The brain: How body makes spirit

We Westerners have traditionally viewed mind as separate from matter, spirit as separate from body. This assumption started with Plato and culminated in Descartes, who drew the sketch above. And the notion trickled down from the various philosophers into what we consider “common sense”. In the Graeco-Roman “leg” of our heritage, spirit and body were seen as equal in stature (hence Juvenal: “mens sana in corpore sano“). In the Judeo-Christian leg, body was seen as inferior. But the essential dualism between the two was mostly taken for granted.

Eastern traditions such as Hinduism, by contrast, have traditionally viewed body as arising out of spirit. So pure energy or collective spirit, Brahman, might take the form of individual spirit, Atman, and become the body of something, through the magic process of Maya. (Recall that the Sanskrit word Maya is the root of magic.) That magic could work in both directions, but the essential monism of spirit and body were and are mostly taken for granted.

Modern neuroscience lets us correct and refine both of these views. And this is the first of my tentative conclusions after studying the brain for the past year. We now understand that something as simple as a thought or an emotion or as complex as “consciousness” is an emergent¬†phenomenon from a pattern of physical events.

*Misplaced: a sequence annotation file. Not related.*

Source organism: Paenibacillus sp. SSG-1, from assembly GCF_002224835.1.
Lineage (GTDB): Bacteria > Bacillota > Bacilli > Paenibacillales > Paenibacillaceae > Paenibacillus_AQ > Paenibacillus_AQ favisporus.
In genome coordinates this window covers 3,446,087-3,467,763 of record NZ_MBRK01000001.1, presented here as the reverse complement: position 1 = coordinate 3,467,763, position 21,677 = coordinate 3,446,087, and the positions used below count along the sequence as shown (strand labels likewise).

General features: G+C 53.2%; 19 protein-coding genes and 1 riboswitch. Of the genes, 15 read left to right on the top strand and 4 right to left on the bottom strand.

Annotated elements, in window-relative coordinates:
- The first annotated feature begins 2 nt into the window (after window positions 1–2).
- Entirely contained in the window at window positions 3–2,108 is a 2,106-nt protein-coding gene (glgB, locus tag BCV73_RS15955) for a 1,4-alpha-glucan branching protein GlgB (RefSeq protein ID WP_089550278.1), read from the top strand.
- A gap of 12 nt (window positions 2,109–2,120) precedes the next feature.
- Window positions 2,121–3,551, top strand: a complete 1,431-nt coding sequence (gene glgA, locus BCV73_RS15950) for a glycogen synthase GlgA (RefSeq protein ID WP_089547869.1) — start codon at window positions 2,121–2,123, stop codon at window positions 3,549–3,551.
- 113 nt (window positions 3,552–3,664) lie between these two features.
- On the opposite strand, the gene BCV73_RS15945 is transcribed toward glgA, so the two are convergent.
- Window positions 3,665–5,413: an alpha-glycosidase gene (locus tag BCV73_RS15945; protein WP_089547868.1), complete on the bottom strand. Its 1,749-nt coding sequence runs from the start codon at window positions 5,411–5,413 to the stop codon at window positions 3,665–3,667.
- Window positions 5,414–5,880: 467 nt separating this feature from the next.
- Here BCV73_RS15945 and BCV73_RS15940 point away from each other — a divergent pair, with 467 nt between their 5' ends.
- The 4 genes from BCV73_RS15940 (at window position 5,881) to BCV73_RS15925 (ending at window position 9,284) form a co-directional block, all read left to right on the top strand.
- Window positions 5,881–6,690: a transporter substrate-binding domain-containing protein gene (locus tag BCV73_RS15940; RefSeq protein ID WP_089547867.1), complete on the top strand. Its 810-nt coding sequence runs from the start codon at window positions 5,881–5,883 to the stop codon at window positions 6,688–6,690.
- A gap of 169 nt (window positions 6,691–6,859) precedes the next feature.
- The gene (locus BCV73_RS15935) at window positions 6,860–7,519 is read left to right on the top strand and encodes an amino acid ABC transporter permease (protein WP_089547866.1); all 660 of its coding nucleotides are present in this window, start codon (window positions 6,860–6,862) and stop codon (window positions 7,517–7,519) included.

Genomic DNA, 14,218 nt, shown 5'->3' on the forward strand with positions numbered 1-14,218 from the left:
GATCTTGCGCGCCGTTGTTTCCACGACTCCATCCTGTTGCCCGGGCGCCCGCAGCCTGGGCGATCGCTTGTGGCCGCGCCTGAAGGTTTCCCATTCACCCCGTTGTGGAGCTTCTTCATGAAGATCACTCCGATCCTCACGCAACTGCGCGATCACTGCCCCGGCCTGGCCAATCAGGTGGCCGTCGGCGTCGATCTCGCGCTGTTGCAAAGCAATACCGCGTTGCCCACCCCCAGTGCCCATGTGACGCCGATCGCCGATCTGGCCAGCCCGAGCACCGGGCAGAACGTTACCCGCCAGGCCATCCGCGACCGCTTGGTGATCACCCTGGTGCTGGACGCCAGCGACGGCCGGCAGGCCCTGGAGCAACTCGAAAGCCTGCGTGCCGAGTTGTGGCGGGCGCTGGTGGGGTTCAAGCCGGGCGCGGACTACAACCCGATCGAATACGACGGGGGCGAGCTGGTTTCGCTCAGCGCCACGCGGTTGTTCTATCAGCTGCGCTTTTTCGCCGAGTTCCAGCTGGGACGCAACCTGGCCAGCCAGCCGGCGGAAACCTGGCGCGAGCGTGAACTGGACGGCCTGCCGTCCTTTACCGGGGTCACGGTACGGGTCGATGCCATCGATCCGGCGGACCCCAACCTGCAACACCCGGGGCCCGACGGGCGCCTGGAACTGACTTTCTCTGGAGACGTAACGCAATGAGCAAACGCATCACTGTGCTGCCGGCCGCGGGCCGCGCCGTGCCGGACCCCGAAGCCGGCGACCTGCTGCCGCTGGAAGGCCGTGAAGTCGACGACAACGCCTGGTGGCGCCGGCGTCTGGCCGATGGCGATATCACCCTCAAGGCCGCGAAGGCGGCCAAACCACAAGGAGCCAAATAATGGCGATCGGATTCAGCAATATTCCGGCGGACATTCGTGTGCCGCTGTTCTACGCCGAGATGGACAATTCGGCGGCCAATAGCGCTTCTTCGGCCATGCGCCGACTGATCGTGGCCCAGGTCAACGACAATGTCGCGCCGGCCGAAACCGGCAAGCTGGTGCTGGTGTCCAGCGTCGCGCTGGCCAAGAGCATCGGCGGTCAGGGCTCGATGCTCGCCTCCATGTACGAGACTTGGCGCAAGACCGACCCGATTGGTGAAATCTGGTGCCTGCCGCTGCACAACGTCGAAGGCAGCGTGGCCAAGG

Those events are action potentials, electrochemical signals that propagate through one neuron and jump across synapses to other neurons. The mechanics of such propagation inside each individual neuron and of the “hop” (or the non-hop) across the synapses are fascinating. But the magic, the Maya, arises — or emerges — when those patterns of action potentials become self-aware. And not just self-aware but “happy”, “aroused”, “aggressive” and so forth.

Dualism, in other words, is wrong. Monism is right, but runs in the opposite direction. Not from spirit to matter and back, as in the Vedantic model, but from matter to spirit and back again to matter.

This insight, once one gets used to it, is merely the beginning of a cascade of radical questions. Such as:

  • What is “personality”? Why and how is your emergent magic different than mine?
  • Do we have “free will”? When, and how much?

Those have to wait for their own posts.